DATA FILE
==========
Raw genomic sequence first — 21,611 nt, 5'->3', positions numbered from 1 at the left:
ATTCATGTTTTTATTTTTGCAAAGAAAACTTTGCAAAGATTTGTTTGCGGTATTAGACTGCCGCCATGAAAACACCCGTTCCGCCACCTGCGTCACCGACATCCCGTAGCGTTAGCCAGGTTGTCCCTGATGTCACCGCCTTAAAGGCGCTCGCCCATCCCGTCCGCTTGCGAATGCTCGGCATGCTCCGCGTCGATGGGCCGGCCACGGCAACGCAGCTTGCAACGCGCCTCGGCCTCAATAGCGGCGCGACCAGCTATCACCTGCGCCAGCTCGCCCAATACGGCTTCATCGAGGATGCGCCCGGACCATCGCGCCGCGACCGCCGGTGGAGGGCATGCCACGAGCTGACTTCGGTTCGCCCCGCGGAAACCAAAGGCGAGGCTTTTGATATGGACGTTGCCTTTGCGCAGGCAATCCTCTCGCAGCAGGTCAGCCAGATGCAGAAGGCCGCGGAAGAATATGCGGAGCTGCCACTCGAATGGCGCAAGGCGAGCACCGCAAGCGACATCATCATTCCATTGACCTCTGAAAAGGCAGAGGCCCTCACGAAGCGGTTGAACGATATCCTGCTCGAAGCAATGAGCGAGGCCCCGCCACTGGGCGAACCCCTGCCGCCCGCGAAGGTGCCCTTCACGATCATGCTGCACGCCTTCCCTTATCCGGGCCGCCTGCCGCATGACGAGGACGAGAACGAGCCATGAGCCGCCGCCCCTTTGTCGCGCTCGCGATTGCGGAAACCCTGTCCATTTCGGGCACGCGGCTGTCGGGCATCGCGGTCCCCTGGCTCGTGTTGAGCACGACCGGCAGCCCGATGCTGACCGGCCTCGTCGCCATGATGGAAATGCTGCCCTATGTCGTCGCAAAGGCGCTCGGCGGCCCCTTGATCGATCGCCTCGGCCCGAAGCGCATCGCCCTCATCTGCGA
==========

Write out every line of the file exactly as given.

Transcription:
Raw genomic sequence first — 21,611 nt, 5'->3', positions numbered from 1 at the left:
ATTCATGTTTTTATTTTTGCAAAGAAAACTTTGCAAAGATTTGTTTGCGGTATTAGACTGCCGCCATGAAAACACCCGTTCCGCCACCTGCGTCACCGACATCCCGTAGCGTTAGCCAGGTTGTCCCTGATGTCACCGCCTTAAAGGCGCTCGCCCATCCCGTCCGCTTGCGAATGCTCGGCATGCTCCGCGTCGATGGGCCGGCCACGGCAACGCAGCTTGCAACGCGCCTCGGCCTCAATAGCGGCGCGACCAGCTATCACCTGCGCCAGCTCGCCCAATACGGCTTCATCGAGGATGCGCCCGGACCATCGCGCCGCGACCGCCGGTGGAGGGCATGCCACGAGCTGACTTCGGTTCGCCCCGCGGAAACCAAAGGCGAGGCTTTTGATATGGACGTTGCCTTTGCGCAGGCAATCCTCTCGCAGCAGGTCAGCCAGATGCAGAAGGCCGCGGAAGAATATGCGGAGCTGCCACTCGAATGGCGCAAGGCGAGCACCGCAAGCGACATCATCATTCCATTGACCTCTGAAAAGGCAGAGGCCCTCACGAAGCGGTTGAACGATATCCTGCTCGAAGCAATGAGCGAGGCCCCGCCACTGGGCGAACCCCTGCCGCCCGCGAAGGTGCCCTTCACGATCATGCTGCACGCCTTCCCTTATCCGGGCCGCCTGCCGCATGACGAGGACGAGAACGAGCCATGAGCCGCCGCCCCTTTGTCGCGCTCGCGATTGCGGAAACCCTGTCCATTTCGGGCACGCGGCTGTCGGGCATCGCGGTCCCCTGGCTCGTGTTGAGCACGACCGGCAGCCCGATGCTGACCGGCCTCGTCGCCATGATGGAAATGCTGCCCTATGTCGTCGCAAAGGCGCTCGGCGGCCCCTTGATCGATCGCCTCGGCCCGAAGCGCATCGCCCTCATCTGCGA